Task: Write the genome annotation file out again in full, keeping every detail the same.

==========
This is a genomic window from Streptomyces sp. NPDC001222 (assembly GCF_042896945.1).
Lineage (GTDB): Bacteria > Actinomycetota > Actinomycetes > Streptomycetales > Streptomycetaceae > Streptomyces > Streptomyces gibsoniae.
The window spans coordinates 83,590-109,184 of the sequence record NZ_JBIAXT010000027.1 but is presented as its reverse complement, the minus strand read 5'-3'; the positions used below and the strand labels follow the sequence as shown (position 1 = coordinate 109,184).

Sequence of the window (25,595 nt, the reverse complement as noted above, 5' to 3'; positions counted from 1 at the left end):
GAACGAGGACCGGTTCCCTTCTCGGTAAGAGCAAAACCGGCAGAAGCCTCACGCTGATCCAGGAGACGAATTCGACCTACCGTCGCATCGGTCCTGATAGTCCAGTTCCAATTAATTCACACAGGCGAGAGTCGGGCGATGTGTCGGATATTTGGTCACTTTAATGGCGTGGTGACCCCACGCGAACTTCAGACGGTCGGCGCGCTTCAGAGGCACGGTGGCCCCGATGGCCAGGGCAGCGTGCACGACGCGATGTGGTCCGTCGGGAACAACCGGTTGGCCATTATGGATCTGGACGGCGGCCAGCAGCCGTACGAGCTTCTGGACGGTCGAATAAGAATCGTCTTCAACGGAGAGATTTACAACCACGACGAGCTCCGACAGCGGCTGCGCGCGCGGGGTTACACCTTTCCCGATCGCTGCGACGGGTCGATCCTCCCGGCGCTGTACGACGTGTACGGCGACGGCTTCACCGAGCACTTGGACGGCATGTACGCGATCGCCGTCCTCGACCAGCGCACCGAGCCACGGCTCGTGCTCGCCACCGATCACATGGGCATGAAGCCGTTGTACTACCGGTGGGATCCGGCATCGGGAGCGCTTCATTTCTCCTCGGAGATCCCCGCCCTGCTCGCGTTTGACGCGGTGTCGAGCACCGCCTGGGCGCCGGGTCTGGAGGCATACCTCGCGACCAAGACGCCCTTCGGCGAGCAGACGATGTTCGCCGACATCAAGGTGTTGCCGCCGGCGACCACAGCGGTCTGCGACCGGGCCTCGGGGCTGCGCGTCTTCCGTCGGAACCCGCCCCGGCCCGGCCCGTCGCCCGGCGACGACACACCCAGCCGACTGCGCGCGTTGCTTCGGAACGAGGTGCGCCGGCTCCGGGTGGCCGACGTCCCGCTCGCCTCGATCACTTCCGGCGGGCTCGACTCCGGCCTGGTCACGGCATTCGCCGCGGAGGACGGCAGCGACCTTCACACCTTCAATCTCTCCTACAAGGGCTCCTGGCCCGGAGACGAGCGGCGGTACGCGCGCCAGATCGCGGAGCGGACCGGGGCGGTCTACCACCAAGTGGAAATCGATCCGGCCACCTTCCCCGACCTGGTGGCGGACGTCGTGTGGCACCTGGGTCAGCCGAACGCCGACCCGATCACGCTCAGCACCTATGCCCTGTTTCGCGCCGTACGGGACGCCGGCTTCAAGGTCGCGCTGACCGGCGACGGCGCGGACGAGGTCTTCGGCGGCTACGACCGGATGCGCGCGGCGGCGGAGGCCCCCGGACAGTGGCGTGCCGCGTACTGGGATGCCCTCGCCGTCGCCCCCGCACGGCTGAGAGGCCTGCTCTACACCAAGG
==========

This is a genomic window from Streptomyces sp. NPDC001222 (assembly GCF_042896945.1).
Lineage (GTDB): Bacteria > Actinomycetota > Actinomycetes > Streptomycetales > Streptomycetaceae > Streptomyces > Streptomyces gibsoniae.
The window spans coordinates 83,590-109,184 of the sequence record NZ_JBIAXT010000027.1 but is presented as its reverse complement, the minus strand read 5'-3'; the positions used below and the strand labels follow the sequence as shown (position 1 = coordinate 109,184).

Sequence of the window (25,595 nt, the reverse complement as noted above, 5' to 3'; positions counted from 1 at the left end):
GAACGAGGACCGGTTCCCTTCTCGGTAAGAGCAAAACCGGCAGAAGCCTCACGCTGATCCAGGAGACGAATTCGACCTACCGTCGCATCGGTCCTGATAGTCCAGTTCCAATTAATTCACACAGGCGAGAGTCGGGCGATGTGTCGGATATTTGGTCACTTTAATGGCGTGGTGACCCCACGCGAACTTCAGACGGTCGGCGCGCTTCAGAGGCACGGTGGCCCCGATGGCCAGGGCAGCGTGCACGACGCGATGTGGTCCGTCGGGAACAACCGGTTGGCCATTATGGATCTGGACGGCGGCCAGCAGCCGTACGAGCTTCTGGACGGTCGAATAAGAATCGTCTTCAACGGAGAGATTTACAACCACGACGAGCTCCGACAGCGGCTGCGCGCGCGGGGTTACACCTTTCCCGATCGCTGCGACGGGTCGATCCTCCCGGCGCTGTACGACGTGTACGGCGACGGCTTCACCGAGCACTTGGACGGCATGTACGCGATCGCCGTCCTCGACCAGCGCACCGAGCCACGGCTCGTGCTCGCCACCGATCACATGGGCATGAAGCCGTTGTACTACCGGTGGGATCCGGCATCGGGAGCGCTTCATTTCTCCTCGGAGATCCCCGCCCTGCTCGCGTTTGACGCGGTGTCGAGCACCGCCTGGGCGCCGGGTCTGGAGGCATACCTCGCGACCAAGACGCCCTTCGGCGAGCAGACGATGTTCGCCGACATCAAGGTGTTGCCGCCGGCGACCACAGCGGTCTGCGACCGGGCCTCGGGGCTGCGCGTCTTCCGTCGGAACCCGCCCCGGCCCGGCCCGTCGCCCGGCGACGACACACCCAGCCGACTGCGCGCGTTGCTTCGGAACGAGGTGCGCCGGCTCCGGGTGGCCGACGTCCCGCTCGCCTCGATCACTTCCGGCGGGCTCGACTCCGGCCTGGTCACGGCATTCGCCGCGGAGGACGGCAGCGACCTTCACACCTTCAATCTCTCCTACAAGGGCTCCTGGCCCGGAGACGAGCGGCGGTACGCGCGCCAGATCGCGGAGCGGACCGGGGCGGTCTACCACCAAGTGGAAATCGATCCGGCCACCTTCCCCGACCTGGTGGCGGACGTCGTGTGGCACCTGGGTCAGCCGAACGCCGACCCGATCACGCTCAGCACCTATGCCCTGTTTCGCGCCGTACGGGACGCCGGCTTCAAGGTCGCGCTGACCGGCGACGGCGCGGACGAGGTCTTCGGCGGCTACGACCGGATGCGCGCGGCGGCGGAGGCCCCCGGACAGTGGCGTGCCGCGTACTGGGATGCCCTCGCCGTCGCCCCCGCACGGCTGAGAGGCCTGCTCTACACCAAGG